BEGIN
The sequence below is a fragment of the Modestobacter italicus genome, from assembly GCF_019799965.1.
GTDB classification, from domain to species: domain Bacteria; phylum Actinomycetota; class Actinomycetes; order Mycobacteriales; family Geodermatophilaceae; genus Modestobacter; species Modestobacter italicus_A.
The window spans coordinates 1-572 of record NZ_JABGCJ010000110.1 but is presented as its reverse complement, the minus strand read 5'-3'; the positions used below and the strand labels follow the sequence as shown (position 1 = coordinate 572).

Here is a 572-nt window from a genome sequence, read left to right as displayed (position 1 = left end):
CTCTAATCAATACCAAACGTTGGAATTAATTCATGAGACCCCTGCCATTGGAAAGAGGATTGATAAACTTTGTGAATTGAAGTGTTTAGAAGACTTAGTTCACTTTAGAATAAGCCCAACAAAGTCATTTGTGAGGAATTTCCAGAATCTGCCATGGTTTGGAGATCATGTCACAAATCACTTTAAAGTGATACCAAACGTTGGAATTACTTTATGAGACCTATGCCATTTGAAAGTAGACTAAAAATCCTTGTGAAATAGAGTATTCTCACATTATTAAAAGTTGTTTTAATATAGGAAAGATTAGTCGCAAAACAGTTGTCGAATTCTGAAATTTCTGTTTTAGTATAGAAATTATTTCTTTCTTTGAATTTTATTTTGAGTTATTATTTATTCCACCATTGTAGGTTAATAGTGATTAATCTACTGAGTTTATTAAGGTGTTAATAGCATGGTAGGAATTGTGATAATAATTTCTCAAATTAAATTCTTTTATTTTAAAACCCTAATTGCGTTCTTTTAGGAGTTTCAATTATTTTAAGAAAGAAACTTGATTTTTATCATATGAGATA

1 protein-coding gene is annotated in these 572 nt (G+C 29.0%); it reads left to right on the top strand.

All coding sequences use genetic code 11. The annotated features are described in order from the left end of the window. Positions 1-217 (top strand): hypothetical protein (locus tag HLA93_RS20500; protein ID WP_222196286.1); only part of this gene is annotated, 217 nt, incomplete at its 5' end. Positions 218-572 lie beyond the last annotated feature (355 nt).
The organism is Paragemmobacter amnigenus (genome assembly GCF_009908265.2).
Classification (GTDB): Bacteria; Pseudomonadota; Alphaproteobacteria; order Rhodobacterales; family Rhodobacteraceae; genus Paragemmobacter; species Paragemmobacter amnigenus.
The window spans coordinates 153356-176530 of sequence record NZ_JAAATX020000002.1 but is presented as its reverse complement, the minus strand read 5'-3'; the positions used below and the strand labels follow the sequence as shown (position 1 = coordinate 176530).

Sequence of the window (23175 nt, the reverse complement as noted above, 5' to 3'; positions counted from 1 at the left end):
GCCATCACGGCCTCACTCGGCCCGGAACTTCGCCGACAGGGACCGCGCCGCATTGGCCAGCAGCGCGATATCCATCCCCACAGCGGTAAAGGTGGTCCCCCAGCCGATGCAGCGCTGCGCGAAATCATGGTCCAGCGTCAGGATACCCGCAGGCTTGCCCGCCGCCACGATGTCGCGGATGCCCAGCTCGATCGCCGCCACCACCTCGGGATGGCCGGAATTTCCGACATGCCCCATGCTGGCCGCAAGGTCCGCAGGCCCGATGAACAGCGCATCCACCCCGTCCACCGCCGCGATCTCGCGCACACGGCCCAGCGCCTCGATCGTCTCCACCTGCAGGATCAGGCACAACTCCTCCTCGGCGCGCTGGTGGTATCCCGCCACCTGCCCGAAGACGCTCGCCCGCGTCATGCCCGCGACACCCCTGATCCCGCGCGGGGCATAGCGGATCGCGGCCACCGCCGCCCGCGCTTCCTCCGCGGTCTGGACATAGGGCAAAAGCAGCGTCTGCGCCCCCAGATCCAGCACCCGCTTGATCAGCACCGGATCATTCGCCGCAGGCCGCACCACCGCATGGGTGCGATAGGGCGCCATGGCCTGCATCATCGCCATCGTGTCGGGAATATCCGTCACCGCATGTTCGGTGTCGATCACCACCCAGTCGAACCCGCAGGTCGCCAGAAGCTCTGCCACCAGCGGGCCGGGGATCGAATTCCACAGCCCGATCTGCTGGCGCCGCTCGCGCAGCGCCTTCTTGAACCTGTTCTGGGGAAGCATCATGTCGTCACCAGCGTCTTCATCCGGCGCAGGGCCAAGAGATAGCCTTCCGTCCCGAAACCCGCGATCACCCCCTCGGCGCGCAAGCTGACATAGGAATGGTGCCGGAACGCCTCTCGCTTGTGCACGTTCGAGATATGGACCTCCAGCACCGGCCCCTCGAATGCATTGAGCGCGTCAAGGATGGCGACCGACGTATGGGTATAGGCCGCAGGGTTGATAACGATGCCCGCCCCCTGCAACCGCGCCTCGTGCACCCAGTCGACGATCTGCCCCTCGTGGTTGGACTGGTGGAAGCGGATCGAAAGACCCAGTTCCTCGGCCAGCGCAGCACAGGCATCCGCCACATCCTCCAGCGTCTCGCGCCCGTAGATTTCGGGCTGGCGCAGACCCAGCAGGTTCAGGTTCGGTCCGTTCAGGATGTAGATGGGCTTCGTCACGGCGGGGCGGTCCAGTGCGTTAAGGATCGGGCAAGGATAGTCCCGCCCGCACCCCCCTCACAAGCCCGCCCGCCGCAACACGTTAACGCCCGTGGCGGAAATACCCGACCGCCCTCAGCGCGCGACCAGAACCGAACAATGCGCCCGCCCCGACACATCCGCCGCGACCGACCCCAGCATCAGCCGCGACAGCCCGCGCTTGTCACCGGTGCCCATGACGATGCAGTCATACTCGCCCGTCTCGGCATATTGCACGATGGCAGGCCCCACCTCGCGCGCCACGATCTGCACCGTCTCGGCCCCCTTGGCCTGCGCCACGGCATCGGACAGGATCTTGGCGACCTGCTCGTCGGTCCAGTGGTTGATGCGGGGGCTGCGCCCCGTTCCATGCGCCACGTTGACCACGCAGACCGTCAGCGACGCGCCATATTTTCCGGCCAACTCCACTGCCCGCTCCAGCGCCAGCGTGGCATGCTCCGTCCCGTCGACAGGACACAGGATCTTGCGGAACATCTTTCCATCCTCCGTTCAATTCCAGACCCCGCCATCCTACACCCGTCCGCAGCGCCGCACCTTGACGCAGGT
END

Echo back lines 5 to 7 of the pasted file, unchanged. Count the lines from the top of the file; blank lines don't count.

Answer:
CTCTAATCAATACCAAACGTTGGAATTAATTCATGAGACCCCTGCCATTGGAAAGAGGATTGATAAACTTTGTGAATTGAAGTGTTTAGAAGACTTAGTTCACTTTAGAATAAGCCCAACAAAGTCATTTGTGAGGAATTTCCAGAATCTGCCATGGTTTGGAGATCATGTCACAAATCACTTTAAAGTGATACCAAACGTTGGAATTACTTTATGAGACCTATGCCATTTGAAAGTAGACTAAAAATCCTTGTGAAATAGAGTATTCTCACATTATTAAAAGTTGTTTTAATATAGGAAAGATTAGTCGCAAAACAGTTGTCGAATTCTGAAATTTCTGTTTTAGTATAGAAATTATTTCTTTCTTTGAATTTTATTTTGAGTTATTATTTATTCCACCATTGTAGGTTAATAGTGATTAATCTACTGAGTTTATTAAGGTGTTAATAGCATGGTAGGAATTGTGATAATAATTTCTCAAATTAAATTCTTTTATTTTAAAACCCTAATTGCGTTCTTTTAGGAGTTTCAATTATTTTAAGAAAGAAACTTGATTTTTATCATATGAGATA

1 protein-coding gene is annotated in these 572 nt (G+C 29.0%); it reads left to right on the top strand.

All coding sequences use genetic code 11. The annotated features are described in order from the left end of the window. Positions 1-217 (top strand): hypothetical protein (locus tag HLA93_RS20500; protein ID WP_222196286.1); only part of this gene is annotated, 217 nt, incomplete at its 5' end. Positions 218-572 lie beyond the last annotated feature (355 nt).